Recently I’ve had quite a few people, even strangers, contacting me and asking for advice on how to work abroad and/or get involved with horses in different places… And this has got me thinking about where it all began for me. Aside from all my amazing childhood equine experiences, one of the most defining experiences in my life thus far has been the mighty Vallebona.
Vallebona is an agriturismo (working farm hotel) in the hills close to Florence in Italy. I have worked here on and off since I was 18 years old and consider if just as much a home as my own real home. If I don’t get my Vallebona fix at least once a year I ain’t a happy gal. I don’t think I would be who I am today if it wasn’t for Vallebona… I know for a fact that I wouldnt be here in the States right now if it wasn’t for Vallebona, as I met Trish (my Durango contact and lovely host) while working there last September.
I have ridden with many different businesses and in many different countries since my first experience at Vallebona and have never ever found anywhere that does it for me like that place does. What is it that’s so special? First of all I would have to say the horses.. So many trekking centres seem to have worked all personality out of their horses, they simply follow nose to tail and never stray from the path. But the horses at Valle have been treated in such a way to keep their unique natures intact and therefore can be matched so well to each guest or staff member that every person gets what they are looking for from the experience rather than just another robot horse. There is nothing better than galloping through the vineyards on a special mount and stopping to pick fresh figs from the trees on the way home!
Then we have the food. The food!!! Traditional Tuscan dishes, high quality local ingredients, their own olive oil… My mouth is watering just at the thought of it. You will never eat pasta as good as Vallebona pasta anywhere else in the world, and don’t even get me started on the homemade pizza baked in the very walls of the beautiful old farmhouse. The local wine goes without saying (wine-tasting tours on horseback should be on everyone’s bucket list).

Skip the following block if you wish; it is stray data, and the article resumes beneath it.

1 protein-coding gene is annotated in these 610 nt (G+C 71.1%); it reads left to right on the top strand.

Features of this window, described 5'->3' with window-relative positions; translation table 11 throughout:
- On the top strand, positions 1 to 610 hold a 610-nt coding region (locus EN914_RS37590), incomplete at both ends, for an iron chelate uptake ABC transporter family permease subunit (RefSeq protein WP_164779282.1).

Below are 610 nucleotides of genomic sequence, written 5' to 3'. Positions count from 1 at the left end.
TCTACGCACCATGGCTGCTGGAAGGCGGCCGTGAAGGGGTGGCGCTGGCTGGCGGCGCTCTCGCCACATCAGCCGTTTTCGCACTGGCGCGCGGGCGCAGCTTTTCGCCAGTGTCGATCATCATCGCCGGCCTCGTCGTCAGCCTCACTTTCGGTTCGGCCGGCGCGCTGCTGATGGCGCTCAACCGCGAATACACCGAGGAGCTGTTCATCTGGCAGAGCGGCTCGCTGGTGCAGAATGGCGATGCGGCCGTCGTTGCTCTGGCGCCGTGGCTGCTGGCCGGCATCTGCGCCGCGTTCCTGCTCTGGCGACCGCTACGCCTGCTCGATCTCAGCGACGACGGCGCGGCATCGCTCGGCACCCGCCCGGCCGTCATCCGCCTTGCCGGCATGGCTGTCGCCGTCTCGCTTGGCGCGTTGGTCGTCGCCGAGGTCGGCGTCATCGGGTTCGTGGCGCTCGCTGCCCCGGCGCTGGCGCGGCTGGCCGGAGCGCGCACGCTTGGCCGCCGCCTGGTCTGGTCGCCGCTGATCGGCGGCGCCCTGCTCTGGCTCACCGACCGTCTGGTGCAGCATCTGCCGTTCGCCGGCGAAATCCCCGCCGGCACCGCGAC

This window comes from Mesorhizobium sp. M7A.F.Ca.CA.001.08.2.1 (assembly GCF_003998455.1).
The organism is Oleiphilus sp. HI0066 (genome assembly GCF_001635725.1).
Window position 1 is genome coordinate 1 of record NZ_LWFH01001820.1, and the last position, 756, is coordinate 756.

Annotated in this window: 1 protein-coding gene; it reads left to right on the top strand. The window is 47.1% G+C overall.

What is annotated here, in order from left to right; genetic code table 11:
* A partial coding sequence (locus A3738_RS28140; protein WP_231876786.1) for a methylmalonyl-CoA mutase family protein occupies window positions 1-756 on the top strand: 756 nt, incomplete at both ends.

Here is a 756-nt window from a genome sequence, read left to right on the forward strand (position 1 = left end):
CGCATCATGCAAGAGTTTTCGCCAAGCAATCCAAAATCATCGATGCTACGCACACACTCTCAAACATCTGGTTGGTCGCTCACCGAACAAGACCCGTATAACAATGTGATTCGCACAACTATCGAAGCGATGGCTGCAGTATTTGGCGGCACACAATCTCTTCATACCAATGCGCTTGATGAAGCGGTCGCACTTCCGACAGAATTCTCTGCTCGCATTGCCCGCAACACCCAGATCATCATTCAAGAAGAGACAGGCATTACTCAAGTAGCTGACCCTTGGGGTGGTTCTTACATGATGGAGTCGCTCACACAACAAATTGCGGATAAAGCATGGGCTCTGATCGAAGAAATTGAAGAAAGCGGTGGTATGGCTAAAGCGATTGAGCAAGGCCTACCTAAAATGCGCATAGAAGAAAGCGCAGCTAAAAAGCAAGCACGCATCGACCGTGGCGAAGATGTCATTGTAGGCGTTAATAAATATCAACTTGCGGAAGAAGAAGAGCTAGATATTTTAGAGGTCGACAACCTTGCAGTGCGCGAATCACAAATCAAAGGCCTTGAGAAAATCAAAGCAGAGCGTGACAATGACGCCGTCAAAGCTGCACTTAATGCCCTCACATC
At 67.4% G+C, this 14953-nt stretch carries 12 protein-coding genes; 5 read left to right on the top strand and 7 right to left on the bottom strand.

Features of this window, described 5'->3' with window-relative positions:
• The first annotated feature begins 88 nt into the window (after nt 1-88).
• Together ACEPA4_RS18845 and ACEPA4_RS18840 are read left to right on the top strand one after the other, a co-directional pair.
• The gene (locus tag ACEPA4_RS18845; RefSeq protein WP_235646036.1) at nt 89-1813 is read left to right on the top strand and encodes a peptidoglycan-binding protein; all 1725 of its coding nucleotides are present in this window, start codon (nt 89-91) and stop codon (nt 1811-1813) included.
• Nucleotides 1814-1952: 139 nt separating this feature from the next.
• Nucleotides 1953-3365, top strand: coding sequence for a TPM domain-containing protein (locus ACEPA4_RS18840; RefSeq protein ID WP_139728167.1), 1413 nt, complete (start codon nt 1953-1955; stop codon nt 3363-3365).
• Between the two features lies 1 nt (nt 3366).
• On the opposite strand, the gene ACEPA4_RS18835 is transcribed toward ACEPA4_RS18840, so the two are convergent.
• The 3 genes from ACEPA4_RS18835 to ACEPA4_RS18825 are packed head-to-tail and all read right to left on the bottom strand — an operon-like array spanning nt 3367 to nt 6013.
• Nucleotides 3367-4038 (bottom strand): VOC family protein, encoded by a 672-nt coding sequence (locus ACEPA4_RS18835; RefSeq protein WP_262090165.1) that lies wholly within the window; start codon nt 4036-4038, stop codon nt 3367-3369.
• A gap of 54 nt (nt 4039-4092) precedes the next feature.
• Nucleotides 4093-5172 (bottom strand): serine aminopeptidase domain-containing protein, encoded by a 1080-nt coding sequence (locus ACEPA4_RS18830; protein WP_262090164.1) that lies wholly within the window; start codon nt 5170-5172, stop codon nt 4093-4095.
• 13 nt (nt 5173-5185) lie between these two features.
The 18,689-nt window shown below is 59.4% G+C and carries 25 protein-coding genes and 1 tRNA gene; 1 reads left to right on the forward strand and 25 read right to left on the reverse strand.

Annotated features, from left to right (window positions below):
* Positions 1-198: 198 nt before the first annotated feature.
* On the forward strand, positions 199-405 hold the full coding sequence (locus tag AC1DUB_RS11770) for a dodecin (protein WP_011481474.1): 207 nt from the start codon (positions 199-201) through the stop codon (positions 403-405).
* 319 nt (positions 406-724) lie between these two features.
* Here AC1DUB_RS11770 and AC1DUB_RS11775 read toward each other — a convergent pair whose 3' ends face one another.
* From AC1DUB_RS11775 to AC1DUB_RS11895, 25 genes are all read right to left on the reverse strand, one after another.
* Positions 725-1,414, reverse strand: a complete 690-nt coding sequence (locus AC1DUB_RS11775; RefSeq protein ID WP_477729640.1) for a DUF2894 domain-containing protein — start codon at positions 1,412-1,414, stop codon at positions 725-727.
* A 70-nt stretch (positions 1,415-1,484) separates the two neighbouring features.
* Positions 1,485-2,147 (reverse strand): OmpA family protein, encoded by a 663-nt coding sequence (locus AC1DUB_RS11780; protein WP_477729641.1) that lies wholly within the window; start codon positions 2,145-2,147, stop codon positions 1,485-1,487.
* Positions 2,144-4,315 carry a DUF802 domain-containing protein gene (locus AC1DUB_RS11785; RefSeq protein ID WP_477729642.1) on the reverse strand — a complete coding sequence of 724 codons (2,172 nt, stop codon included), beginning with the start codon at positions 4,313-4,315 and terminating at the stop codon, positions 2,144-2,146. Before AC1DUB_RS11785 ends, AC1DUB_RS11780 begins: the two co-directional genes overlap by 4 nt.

But of course the most important aspect of all is the people you will share your time with there. This isn’t some impersonal hotel… This is the real deal. You become part of the life of a very special local family. Franco is a very gifted horseman and watching him work will send shivers down your spine… Not to mention the regular singing along to his brilliant guitar playing in the evenings (start rehearsing your Bob Dylan, guys). His wife, Raimonda, is my favourite old witch of all time and will ensure your every need is met. And I can’t even begin to list all the staff I’ve shared my time with there over the years, I consider many of them my best friends and love them like my own family even if we don’t see each other as often as I would like.
Every week a new set of guests would arrive and the strength of bond that would grow between us staff and the guests in just one week was very special. I shed many tears on the departure days, but have stayed in touch with so many people. I had guests from Vallebona come to stay on Corrour! It was this special relationship between guests and staff that helped to inspire the atmosphere created on Corrour too.
I hope to get my Vallebona fix of 2016 later this year, in the mean time I will reminisce fondly and talk at anyone who will listen about the midnight gallops, the fire riding and the sweet sweet Chianti.
If you’re looking for the riding holiday of a lifetime, check out http://www.vallebona.it. You won’t be disappointed!
Trish Lemke at http://www.joyistheride.com also offers one of her unique packages there.
(Most of these photos are from before the days of me having a good camera. A few are from the talented http://www.katrinklatt.com)